Tuesday, March 19, 2013

How to Conduct a Media Fast the Orthodox Way (Part 1): The Purpose-Driven Fast

In many traditions, we’d begin this discussion by talking about YOU - should you fast from media, what you want to accomplish in your fast, why you want to fast, what you think God wants to teach you in your fast. But instead, I have this incredibly freeing truth to tell you: It’s not about you.

Obviously you’re involved, but you aren't the starting point, or the ending point. So, instead we’ll start with God.

God instituted the first fast. You probably remember the story: There were a bunch of fruit trees in a garden made specifically for man (still not about you, sorry). There was one that was not to be eaten from. Fasting.

It was good food - good to look at, good for nutrition, good to the taste, brain food. Man decided it was too good to do without, so he broke the fast. So, now it’s all about food.

Fasting predates the Law, was codified in the law, was assumed to be a fact of the Christian life by Christ Himself. It’s something we are to be doing, and it has an essential function in our lives beyond that of weight loss.

The Purpose-Driven Fast

Why do we fast from food, aside from the fact that we've been commanded to do so by Christ?

  1. To master the body. St Paul said he disciplined his body, so that, having preached to others, he would not be disqualified from the race himself. If we can master our stomach by something as simple as food choices, perhaps we can be given the grace to go after the big challenges, like the tongue. We are abstaining from thing as we would in a medical fast, so we can be healed. It is an obedience under prescription.
  2. To work together as a body. Many of our friends like to quote “...Appear not unto men to fast, but unto thy Father which is in secret: and thy Father, which seeth in secret, shall reward thee openly.” from Matthew 6. This is one of a series of injunctions to practice the primary disciplines of Lent - fasting, prayer and almsgiving - in a manner of humility. This humility is exactly what we need in order to “consider one another to provoke unto love and to good works: Not forsaking the assembling of ourselves together, as the manner of some is; but exhorting one another: and so much the more, as ye see the day approaching (Hebrews 10).” We are the body of Christ, learning to work together so our light can shine before men. “Wherefore seeing we also are compassed about with so great a cloud of witnesses, let us lay aside every weight, and the sin which doth so easily beset us, and let us run with patience the race that is set before us, Looking unto Jesus the author and finisher of our faith; who for the joy that was set before him endured the cross, despising the shame, and is set down at the right hand of the throne of God. For consider him that endured such contradiction of sinners against himself, lest ye be wearied and faint in your minds (Hebrews 12).”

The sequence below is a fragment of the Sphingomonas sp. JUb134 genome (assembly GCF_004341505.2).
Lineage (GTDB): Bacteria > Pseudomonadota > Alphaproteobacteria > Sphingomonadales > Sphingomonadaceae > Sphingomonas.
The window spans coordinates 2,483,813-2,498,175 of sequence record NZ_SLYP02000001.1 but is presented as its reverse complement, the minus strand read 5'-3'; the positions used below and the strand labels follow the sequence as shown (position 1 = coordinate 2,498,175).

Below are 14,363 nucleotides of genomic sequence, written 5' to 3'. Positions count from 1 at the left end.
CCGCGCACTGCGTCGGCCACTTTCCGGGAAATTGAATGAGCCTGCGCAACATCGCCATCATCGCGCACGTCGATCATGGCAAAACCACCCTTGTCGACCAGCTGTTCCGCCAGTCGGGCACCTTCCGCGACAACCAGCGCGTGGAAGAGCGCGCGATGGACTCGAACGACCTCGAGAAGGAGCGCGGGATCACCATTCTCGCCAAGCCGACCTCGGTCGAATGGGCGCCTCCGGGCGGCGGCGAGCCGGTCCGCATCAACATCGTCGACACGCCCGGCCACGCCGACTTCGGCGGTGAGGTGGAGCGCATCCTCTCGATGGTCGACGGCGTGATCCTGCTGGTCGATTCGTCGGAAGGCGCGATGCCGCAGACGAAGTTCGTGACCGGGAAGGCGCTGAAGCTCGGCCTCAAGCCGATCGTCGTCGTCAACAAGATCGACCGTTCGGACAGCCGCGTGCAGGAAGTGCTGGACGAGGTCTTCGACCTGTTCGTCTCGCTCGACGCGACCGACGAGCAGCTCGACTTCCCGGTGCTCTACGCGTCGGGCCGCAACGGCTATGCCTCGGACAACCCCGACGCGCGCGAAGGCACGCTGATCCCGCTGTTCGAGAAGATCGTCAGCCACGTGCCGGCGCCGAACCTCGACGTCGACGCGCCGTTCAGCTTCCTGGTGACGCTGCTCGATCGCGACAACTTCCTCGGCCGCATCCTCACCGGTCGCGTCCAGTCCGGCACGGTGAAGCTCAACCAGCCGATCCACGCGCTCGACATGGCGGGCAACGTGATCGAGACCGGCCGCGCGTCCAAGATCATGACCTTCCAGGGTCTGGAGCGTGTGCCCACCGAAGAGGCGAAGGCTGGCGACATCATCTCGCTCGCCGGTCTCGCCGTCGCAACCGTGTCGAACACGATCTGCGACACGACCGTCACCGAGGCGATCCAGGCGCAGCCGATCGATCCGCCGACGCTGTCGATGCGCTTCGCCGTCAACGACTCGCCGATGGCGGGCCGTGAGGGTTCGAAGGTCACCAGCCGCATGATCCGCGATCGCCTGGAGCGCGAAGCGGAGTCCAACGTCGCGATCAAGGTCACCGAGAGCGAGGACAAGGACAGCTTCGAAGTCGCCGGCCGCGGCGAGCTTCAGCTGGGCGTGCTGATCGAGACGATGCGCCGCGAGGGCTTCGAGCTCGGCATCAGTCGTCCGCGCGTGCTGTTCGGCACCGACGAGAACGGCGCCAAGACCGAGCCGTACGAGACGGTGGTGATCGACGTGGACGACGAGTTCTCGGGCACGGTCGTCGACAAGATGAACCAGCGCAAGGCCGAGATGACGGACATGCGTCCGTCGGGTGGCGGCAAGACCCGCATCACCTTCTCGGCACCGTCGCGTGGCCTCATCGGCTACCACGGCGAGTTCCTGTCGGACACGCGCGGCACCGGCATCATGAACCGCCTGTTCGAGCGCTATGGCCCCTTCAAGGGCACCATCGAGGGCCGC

3. To remember every body. We eat less to spend less, to give more. We give more of our prayers, time, and things. These take a thoughtfulness and intentionality that requires labor, something we often do not have the time and energy for unless we’ve purposely set it aside.

Some Reasons Not to Fast

If you plan to fast for any of the following reasons, they do not fall under these purposes, and you may be better off not to fast at all, even from food.

  1. You have discussed your needs, physically and spiritually, with your spiritual director, and he has recommended that you not fast, or that you follow the advice of your physician, or that you moderate your fast in some way. Remember, this is not a solo event, it is an act of obedience prescribed by the Church. Follow your prescription.
  2. You want to look and sound spiritual. We covered the importance of humility above.
  3. Everybody else is doing it. This may not be a bad reason actually - it certainly provides more chance for encouragement as you attempt the fast - but it also doesn’t necessarily provide you with the impetus to replace what you forego with good works.

Next Post: Consumer Digest

In the next post, we’ll discuss how these principles of fasting from food can be applied to our media consumption.

How to Conduct a Media Fast the Orthodox Way (Part 2): Consumer Digest

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